The 3rd part of my Best Friends series concludes with a story about a friendship that developed in the church. I’ve had many great relationships in the church since I was baptized in 1994. Javier Amaya, Jack McGee, Flavio Uribe, Anthony Battle, Steve Bowen, Andrew Giambarba, Phillip Jackson, Russ Ward, Angelo Cruz, Wysmar Clealand, Ralph Ojeda, Derek Francis, Chris Barrow, Joe Vogel, Joe Stearns, and Tony Fernandez. I’m sure I’m missing others, but my greatest friend of all was Neil. I met Neil about 20 years ago at the new home of John and Pat Brush. We both showed up to help them move into their new home in Broward County. I’d never seen or heard of Neil before, but while we were waiting for the van of furnishings, we learned our daughters and sons were the same age. We both loved sports and collecting memorabilia, and fishing. We both had Jewish backgrounds and upbringings we rejected. He had his own business and unusually very wealthy for a Christian. Neil and his wife Mary had recently moved to Pembroke Pines from Northern Florida, just a few minutes from my home. He seemed like a strong, faithful Christian and demonstrated generosity regularly. We almost instantly became best friends and spoke to one another daily and saw each other most days. Our wives and children became best friends and our families became inseparable. We vacationed together, spent every holiday together, and shared every detail of our lives with one another. When I was between jobs, Neil offered to start a business together. When I decided to get back into my previous field a year later, he helped me get out of debt. Our families were together when they returned from China with their 2 new adopted daughters, and we treated their children as our own. Neil had a weakness and at times he was secretive about it. I won’t go into all the reasons, but Neil struggled being attracted to women outside his marriage. Most of the time we handled it together. Once he took a step over the line and he and his wife had some emergency counseling over a 3 day period preserving their family and things were better for a few years. When I noticed the sinful pattern redeveloping, I tried to talk to him, but he denied everything. One day, after a vague explanation of what he was doing after church, I followed him. I lost him during the pursuit, but he clearly was not being truthful with me. He got very angry when I confronted him about it, and insisted nothing was going on. A week later, his son pocket dialed his mom and forgot the phone in his father’s car when he got out for school. A minute later, Mary heard an entire conversation between Neil and another woman, planning a “business trip” to Chicago together. This confrontation was volcanic and this time Neil refused to seek counseling and opted to move out. Despite the efforts of myself and leaders in the church, Neil fell away and continued the extramarital relationship. I did my best to remain friends over the next few months and urge him to repent and return to his family, but he refused. His life became more and more dissimilar to mine, and my wife was concerned that I may be influenced, and she finally said Neil and I could no longer be friends. This felt as devastating to me as it was to his family. Eventually the calls ended and I stopped visiting him. I’ve had a difficult time replacing that relationship. I have many friends in the church but none are as close as that one, even many years later, though I’m still trying. It gets harder after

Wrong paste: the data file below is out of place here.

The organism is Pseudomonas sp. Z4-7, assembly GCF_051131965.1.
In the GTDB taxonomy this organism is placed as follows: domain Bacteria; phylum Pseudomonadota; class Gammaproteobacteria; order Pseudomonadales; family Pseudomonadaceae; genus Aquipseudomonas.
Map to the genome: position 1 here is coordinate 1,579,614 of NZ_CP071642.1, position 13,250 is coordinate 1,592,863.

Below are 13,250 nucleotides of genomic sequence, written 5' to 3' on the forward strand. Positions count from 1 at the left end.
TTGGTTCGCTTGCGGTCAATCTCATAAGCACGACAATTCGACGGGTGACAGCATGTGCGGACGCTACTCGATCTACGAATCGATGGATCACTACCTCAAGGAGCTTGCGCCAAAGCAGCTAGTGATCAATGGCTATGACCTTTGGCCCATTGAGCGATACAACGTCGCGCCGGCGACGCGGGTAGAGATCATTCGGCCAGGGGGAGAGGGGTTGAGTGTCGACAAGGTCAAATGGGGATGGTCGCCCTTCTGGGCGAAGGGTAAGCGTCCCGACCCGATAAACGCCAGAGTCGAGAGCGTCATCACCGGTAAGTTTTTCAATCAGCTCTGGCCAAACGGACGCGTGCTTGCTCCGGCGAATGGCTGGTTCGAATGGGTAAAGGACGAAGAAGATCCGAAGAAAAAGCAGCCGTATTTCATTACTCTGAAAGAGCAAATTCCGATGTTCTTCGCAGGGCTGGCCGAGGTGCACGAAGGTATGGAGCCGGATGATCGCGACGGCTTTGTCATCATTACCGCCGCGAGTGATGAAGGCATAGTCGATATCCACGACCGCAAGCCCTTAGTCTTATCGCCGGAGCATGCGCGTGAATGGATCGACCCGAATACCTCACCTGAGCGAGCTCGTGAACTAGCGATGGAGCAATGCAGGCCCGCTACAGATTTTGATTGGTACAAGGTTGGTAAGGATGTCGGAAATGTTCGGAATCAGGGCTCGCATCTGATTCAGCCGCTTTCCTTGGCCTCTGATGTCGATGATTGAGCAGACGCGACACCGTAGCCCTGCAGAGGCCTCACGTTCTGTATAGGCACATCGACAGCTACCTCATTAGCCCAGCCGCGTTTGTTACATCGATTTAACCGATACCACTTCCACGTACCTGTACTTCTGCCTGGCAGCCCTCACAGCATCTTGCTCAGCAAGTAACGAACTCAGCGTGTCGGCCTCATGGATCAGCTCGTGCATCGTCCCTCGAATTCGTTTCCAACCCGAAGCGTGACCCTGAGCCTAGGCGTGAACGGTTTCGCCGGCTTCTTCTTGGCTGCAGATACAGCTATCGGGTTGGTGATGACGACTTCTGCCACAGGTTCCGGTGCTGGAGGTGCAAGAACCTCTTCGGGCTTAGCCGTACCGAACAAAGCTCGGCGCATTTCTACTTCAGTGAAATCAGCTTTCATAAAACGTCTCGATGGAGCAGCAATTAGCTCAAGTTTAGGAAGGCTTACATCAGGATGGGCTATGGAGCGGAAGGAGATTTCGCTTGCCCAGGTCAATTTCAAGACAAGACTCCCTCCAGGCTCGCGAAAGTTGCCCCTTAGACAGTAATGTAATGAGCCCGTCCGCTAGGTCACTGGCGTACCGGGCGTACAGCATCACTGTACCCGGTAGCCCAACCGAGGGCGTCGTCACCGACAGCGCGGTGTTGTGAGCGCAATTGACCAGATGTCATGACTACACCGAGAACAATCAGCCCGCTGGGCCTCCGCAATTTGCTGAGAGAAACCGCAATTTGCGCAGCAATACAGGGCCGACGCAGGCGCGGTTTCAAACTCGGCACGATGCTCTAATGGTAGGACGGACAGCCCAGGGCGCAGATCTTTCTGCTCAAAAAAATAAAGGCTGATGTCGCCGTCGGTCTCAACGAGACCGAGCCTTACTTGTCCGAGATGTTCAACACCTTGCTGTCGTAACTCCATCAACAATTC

Today is part 3 of our BONDED series with a question… Have you ever met someone that later you wish you’d never met? Sometimes we get mixed up with the wrong people. Most sin usually starts with doing it with someone else. It’s the people we’ve met that are connected to our greatest regrets. Choosing our friends wisely could be the most important decision we ever make. Friends can work for you or against you. Your behavior and happiness is directly connected to who we spend time with. King Solomon, in Proverbs 13:20 says, Walk with the wise and become wise… but it also says, A companion of fools suffers harm… A fool is a person that knows the difference between right and wrong, but doesn’t care. If these people don’t care about their deficiencies, why would they care about yours. 2 Cor 6:14 says Do not be yoked together with unbelievers and 1 Cor 15:33 says Bad company corrupts good character.
Our friendships can be complicated and over the course of our lives, we’ll have the full range of good and bad. Tony and my wife were probably right in ending that relationship. I’m still faithful, though I miss him in my life. Finding a faithful, best friend in the church is a guaranteed win IF you both remain faithful. Let’s help one another to hear “well done good and faithful servant…” That’s a TRUE best friend !